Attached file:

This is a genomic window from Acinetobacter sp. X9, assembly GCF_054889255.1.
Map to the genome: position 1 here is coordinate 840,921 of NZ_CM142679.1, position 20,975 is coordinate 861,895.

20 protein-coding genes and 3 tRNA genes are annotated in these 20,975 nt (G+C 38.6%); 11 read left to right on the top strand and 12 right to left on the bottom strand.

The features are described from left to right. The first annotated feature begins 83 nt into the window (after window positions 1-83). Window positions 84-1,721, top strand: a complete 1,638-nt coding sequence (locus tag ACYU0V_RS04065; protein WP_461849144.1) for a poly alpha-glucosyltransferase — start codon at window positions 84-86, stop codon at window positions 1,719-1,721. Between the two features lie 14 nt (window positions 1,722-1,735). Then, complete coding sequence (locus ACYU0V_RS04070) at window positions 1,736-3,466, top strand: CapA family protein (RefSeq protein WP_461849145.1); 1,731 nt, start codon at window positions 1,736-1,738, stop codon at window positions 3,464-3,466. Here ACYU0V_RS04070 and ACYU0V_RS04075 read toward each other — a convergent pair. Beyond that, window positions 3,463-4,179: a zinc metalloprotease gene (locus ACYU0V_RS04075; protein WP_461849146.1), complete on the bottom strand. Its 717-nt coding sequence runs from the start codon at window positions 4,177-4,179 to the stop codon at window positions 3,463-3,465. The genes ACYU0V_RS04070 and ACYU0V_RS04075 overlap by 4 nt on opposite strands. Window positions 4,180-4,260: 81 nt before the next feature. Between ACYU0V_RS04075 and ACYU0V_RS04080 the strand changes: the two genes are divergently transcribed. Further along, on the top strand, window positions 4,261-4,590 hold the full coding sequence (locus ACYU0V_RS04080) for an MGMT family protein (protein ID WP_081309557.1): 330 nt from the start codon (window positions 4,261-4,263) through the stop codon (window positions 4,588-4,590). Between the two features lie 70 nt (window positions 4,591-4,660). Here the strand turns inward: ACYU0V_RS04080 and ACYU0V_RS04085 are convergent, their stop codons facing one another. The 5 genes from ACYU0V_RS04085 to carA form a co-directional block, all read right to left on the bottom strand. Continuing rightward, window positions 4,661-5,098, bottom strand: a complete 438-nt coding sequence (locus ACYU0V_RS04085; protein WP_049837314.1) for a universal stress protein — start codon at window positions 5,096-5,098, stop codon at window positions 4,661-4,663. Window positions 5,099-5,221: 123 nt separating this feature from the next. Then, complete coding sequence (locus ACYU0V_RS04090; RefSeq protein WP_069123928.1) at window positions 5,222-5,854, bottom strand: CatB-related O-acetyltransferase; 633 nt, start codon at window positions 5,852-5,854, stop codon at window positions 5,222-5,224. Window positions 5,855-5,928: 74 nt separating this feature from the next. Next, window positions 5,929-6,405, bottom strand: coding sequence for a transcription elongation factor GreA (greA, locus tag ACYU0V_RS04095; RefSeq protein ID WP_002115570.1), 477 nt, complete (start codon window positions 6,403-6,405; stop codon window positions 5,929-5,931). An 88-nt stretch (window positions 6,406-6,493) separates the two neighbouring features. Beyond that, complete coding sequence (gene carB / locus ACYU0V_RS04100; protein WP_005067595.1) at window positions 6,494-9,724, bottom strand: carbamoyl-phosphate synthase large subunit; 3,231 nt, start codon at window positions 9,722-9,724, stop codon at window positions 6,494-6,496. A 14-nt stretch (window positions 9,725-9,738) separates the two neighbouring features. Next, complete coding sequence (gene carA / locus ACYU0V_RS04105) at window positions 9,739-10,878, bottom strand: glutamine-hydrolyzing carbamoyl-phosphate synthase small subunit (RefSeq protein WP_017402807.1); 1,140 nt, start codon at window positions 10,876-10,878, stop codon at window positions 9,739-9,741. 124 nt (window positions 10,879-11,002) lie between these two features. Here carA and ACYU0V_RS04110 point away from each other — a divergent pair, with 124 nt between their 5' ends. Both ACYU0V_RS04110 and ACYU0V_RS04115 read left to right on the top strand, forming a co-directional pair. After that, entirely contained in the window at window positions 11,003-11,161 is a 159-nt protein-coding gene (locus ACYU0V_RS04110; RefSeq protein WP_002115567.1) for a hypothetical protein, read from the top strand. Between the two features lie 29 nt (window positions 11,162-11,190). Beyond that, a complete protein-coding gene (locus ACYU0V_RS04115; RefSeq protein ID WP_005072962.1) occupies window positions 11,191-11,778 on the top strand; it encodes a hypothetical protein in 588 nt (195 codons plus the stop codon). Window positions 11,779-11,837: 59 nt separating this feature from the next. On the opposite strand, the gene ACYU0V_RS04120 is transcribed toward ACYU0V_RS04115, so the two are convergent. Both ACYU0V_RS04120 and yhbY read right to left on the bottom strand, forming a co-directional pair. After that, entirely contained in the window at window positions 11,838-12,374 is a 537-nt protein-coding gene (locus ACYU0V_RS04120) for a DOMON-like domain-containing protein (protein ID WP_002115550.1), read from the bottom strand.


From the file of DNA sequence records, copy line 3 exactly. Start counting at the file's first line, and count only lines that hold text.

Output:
20 protein-coding genes and 3 tRNA genes are annotated in these 20,975 nt (G+C 38.6%); 11 read left to right on the top strand and 12 right to left on the bottom strand.